Herod’s brother Philip and another tetrarch named Lysanias, and the high priests Annas and his son-in-law Caiaphas. Here are the power brokers of that time, whose world is going to be altered by that coming Messiah, and whose path John the Baptist prepared by word and deed.

            The word of God happened to John, the son of Zechariah, in the wilderness.

            John went into the countryside around the Jordan, preaching a baptism

            of repentance for the forgiveness of sins.


Real events. A happening. No fable, this; not like the ancient fables of Essop. Not even a forceful parable this, but real people living in a real world marked by both darkness and light, and startled by the word of God confronting them.


The same ‘fair dinkum” world we experience.  The same “fair dinkum” word of God which can still happen to us.




John and Jesus, Advent and Christmas, are not make-believe stuff. They have nothing in common with Disneyland. The pulse of the Advent message beats through the real bloodstream of this world.


This historicity of the story at the heart of Christianity is both a joy and a scandal..


It is a scandal to many people.

            (scandalon-- a stumbling block)

It’s especially a scandal to people who regard themselves as sophisticated. These would prefer a philosophy, erudite or homespun, emerging from the brains  of proud  homo sapeins rather than a faith embedded in the rock of history. They can argue eloquently and long about philosophy. No commitment is needed, no repentance demanded.


Philosophers can also cope with myths, ancient and modern, and discuss myths with majestic learning. But actual persons confronting them in a real, identifiable world, allow them limited space in which to manoeuvre; far less opportunity for evading the relentless call of John to repentance or the invitation of Jesus to inherit the kingdom of costly love.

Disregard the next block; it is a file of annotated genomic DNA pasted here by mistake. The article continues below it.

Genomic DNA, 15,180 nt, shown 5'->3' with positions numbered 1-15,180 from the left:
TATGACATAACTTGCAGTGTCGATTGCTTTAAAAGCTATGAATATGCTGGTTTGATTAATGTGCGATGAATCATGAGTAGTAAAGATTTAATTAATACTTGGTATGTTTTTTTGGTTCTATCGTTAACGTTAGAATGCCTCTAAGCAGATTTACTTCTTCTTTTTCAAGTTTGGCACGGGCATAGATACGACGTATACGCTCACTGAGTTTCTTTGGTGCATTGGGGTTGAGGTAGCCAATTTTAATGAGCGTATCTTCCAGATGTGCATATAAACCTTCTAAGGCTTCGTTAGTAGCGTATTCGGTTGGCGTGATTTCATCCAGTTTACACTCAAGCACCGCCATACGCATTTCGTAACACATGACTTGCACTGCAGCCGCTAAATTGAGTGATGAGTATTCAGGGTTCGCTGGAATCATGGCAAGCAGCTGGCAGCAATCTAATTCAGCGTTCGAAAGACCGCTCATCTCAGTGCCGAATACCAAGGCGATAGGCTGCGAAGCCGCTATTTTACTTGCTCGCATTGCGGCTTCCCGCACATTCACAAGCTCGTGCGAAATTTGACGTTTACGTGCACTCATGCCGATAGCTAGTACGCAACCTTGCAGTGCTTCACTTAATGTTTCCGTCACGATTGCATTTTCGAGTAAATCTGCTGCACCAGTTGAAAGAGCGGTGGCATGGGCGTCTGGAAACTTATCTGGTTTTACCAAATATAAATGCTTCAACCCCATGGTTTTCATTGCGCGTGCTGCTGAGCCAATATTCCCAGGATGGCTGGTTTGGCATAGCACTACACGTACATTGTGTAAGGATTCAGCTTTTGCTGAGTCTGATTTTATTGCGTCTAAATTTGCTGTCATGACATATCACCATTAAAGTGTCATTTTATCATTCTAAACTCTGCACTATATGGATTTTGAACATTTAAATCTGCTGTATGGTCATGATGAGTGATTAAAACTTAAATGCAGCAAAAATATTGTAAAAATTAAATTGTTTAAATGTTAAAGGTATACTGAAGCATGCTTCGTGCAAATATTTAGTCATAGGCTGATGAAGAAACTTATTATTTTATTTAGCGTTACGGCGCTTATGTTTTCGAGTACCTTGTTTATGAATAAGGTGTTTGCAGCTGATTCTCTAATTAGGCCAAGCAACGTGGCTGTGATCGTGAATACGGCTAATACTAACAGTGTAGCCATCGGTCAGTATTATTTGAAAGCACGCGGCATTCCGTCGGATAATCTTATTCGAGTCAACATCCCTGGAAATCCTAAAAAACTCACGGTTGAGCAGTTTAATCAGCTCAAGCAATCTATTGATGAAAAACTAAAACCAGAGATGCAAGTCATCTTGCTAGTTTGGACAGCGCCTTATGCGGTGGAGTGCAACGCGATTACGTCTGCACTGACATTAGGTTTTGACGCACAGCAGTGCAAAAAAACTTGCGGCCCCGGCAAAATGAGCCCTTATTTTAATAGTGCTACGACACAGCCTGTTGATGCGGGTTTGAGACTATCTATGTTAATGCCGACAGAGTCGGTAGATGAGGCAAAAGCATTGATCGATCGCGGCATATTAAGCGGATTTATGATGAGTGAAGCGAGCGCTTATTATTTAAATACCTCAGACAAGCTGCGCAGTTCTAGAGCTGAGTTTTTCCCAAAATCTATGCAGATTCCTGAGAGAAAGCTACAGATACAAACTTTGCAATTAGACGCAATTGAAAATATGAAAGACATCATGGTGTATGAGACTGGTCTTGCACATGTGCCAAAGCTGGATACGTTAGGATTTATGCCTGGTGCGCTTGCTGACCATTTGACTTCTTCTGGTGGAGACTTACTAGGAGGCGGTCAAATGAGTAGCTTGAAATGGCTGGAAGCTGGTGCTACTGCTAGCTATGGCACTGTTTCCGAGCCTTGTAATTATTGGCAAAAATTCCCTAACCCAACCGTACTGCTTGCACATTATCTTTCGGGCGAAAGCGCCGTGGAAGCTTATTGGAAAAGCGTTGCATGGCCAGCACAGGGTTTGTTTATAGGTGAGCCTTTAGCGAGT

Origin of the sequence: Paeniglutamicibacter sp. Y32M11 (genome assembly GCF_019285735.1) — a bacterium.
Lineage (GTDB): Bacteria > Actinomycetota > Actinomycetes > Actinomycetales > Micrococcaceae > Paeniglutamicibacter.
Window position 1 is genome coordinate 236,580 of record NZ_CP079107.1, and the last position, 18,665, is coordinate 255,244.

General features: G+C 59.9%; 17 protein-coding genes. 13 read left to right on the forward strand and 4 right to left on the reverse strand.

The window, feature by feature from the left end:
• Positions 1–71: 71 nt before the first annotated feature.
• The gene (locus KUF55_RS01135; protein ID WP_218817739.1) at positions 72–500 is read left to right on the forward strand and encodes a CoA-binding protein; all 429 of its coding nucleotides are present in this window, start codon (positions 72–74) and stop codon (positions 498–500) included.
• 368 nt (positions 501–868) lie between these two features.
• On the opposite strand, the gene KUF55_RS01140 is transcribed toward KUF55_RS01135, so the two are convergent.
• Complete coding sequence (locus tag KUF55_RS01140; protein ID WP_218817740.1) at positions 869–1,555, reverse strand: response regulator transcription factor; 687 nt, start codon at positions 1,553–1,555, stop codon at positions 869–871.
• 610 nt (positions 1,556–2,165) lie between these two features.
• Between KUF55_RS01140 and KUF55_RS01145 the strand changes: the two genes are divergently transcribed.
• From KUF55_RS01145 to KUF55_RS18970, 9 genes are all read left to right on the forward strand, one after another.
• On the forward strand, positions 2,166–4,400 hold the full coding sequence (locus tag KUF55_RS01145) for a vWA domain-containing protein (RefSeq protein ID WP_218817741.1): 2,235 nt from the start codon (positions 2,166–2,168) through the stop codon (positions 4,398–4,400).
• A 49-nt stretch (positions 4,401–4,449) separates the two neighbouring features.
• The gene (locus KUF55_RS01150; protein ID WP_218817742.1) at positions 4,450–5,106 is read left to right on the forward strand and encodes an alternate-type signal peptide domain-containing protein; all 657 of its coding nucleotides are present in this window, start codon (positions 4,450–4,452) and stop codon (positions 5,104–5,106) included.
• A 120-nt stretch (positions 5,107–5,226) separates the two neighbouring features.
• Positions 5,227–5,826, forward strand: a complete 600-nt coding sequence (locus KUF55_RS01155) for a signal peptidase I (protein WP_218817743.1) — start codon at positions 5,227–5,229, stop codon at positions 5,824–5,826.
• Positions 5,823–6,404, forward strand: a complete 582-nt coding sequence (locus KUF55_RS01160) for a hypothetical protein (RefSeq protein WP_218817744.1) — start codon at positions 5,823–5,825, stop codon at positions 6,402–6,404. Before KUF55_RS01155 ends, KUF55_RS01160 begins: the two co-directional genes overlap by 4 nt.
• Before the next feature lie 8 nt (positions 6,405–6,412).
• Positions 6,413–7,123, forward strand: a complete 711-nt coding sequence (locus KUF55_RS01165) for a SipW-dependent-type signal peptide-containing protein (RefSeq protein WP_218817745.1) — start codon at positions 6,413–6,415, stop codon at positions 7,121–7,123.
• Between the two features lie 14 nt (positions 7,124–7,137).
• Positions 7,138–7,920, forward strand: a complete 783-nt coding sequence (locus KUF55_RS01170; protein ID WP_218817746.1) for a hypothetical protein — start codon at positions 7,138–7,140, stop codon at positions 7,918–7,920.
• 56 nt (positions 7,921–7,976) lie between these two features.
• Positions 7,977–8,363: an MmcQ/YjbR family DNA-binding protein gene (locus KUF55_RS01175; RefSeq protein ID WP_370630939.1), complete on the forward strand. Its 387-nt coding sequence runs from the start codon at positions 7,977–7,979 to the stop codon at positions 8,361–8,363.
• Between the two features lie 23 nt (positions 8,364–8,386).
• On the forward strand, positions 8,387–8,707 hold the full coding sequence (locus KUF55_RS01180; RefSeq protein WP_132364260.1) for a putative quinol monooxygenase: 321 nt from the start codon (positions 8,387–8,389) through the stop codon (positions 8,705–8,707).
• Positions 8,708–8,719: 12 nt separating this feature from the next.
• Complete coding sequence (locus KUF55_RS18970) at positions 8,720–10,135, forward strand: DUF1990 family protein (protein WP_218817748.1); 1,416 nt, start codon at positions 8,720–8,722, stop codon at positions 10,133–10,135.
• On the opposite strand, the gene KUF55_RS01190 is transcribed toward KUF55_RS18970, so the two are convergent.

Thus this historical nature of Christianity (it is an ongoing event, not a system of ideas) continues to be problem for many.  Jesus knew it would. He warned those who swarmed around him in the first flush of his Galilean ministry that he would be the tripping stone (scandalon) on which many would stumble.


Yet it is also a great joy to many.


This historical ground of Christian faith is the happening-ness [happiness] to which millions have trusted their lives, and found it to be indeed “good tidings of great joy.”.


The Christian story delights in a worldly God.The earthiness of the Gospel declares in unmistakable terms that God is concerned with, and heavily involved in, our real lives, be it under Herod or Henry V111, Pilate or President Obama, Tiberius Caesar or Julia Gillard.


Events affecting common people do matter. God is not only involved with the “top dogs  who carry the political muscle and bare the fangs. The God of John the Baptist is the real-life God found among ordinary people and common happenings.


Real life includes ¾

measles and birthday parties, music festivals and the travail of a woman’s birth-labour,

traffic cops and supermarkets, dinner parties and AIDS, gardeners and politicians,

slums and terrorists, bingo and children’s hugs, funeral parlours and comedians,

the rumbling of a didgeridoo and the gurgling of babies.


The slender thread of our lives spins on amongst these kind of things. And among these events, large and small, the Advent God is with us, and for us with redemptive love and power.




Thank you Wise and patient God, for the thorough way you prepare for all good things:


By your creating Spirit you slowly prepared this planet earth to become the home of living creatures whom you shaped in your own soul-likeness..

Give thanks to God whose name is love, whose goodness remains forever


You prepared Abraham and Sarah to be the first covenant people by sending them on a journey, destination unknown.

You prepared Moses to liberate, lead and teach your people by a letting him live many years

in the wilderness, destination far off.

Give thanks to God whose name is love, whose goodness remains forever


You prepared Samuel to be your priest and the anointer of kings, by giving him the faithfulness of his mother Hannah and a training from childhood in the temple at Shiloh.

You prepared David to be a remarkable king and poet by the years he spent as a  humble shepherd of his father’s sheep.

Give thanks to God whose name is love, whose goodness remains forever